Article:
Refraction is based on the structure of a bird’s wing, expanded to imposing scale. The wing’s feathers are reflective panels used as solar cookers in Tibet, a region that has long struggled under Chinese rule. Like With Wind, this piece uses imagery of flight to evoke the tension between freedom and confinement. The sculpture’s enormous bulk and weight (more than 5 tons), along with it being installed on the lower level, emphasizes it as earthbound. Viewing it from the narrow gun gallery gives the visitor a position of authority, further illustrating it’s caged restriction. Also interspersed throughout the sculpture are pots and tea kettles, symbols of self preservation and basic human rights.
Stay Tuned is a sound installation featuring music, poetry, and spoken words by people who have been detained for the expression of their beliefs. Inside the cell the sounds of speech and singing create a powerful contrast to the isolation and enforced silence of imprisonment. From 1933-1937 Alcatraz was a silent prison and inmates would try to communicate through pipes and by leaving notes in library books. Ai has said ‘The most terrible thing about jail is not the treatment you receive, but the isolation.’
Blossom transforms the utilitarian fixtures in several hospital ward cells and medical offices with fantastical, fragile porcelain bouquets. Like With Wind, this work draws on and transforms natural imagery as well as traditional Chinese arts. For Ai, flowers are a universal symbol for both freedom and remembrance. In 1956 during the Hundred Flowers Campaign the Communist Party of China encouraged citizens to openly express their opinions (let a hundred flowers bloom) which became a means of entrapment for ‘enemies of state’. Ai created the #aiflowers Twitter hashtag and invited people everywhere to make paper flowers memorializing children killed in the 2008 earthquake. Beginning in 2013, Ai puts fresh flowers everyday in his bike basket outside his Beijing studio until he gets his passport back. Fitting the bouquets into the sinks, tubs, and toilets references self-preservation, cleanliness and basic human rights. Also of note is when Ai’s family was in exile, his father was forced to scrub toilets.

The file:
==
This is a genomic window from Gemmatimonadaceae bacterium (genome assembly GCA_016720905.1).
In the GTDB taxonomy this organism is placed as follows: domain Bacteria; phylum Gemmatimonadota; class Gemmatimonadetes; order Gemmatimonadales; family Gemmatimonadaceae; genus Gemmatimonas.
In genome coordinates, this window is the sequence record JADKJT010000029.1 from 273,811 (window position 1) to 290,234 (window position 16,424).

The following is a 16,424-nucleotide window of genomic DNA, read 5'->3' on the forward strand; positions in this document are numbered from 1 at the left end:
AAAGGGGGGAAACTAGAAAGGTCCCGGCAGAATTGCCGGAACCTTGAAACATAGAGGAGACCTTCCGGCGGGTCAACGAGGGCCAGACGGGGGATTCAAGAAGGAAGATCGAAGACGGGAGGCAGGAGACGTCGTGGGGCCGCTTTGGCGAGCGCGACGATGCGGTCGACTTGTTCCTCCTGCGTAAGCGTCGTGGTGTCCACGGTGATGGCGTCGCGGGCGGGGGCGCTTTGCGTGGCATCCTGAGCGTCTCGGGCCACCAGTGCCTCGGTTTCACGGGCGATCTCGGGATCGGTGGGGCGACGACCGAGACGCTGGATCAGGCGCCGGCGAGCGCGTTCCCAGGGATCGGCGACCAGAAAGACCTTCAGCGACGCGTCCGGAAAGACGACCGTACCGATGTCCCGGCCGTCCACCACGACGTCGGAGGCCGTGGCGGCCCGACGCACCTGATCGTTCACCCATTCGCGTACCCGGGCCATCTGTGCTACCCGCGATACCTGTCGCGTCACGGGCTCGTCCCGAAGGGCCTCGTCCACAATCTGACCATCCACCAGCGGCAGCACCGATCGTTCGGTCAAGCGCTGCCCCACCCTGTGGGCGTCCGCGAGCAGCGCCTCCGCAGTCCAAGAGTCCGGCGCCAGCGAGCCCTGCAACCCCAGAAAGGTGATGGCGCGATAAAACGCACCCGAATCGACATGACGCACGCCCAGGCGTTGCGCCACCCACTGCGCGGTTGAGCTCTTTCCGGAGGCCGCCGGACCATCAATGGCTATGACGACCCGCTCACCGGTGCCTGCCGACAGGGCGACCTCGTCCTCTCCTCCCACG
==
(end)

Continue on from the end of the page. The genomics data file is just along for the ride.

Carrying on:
Yours Truly aims to encourage a global conversation, letting prisoners of conscience know that they are not forgotten. You are invited to choose a postcard addressed to an individual prisoner and write any message you wish. The postcards are addressed to the same prisoners featured in Trace, there is a binder with their stories on the table. Every evening @Large volunteers collect the postcards and mail them. With this piece Ai further promotes communication. Ai says that this piece, along with Stay Tuned, are most closely related to his experience of being incarcerated and his isolation from communication.
Wednesday October 1, 2014
Ongoing through November 14th – Shoebox Orchestra at Ampersand International Gallery: Shoebox Orchestra marks the reopening of the Ampersand International Gallery under the direction of Theodora Mauro. The exhibition looks at the lasting impact Ampersand has had in the Bay Area arts community through the work of artists who were included in past shows including Lauren Davies, Lori Gordon, Amanda Hughen, Jeff Morris, Sarah Smith, Andy Vogt, and Arngunnur Yr. The gallery is open Thursdays and Fridays from 12 pm to 5 pm and by appointment. Ampersand International Arts is located at 1001 Tennessee St, San Francisco.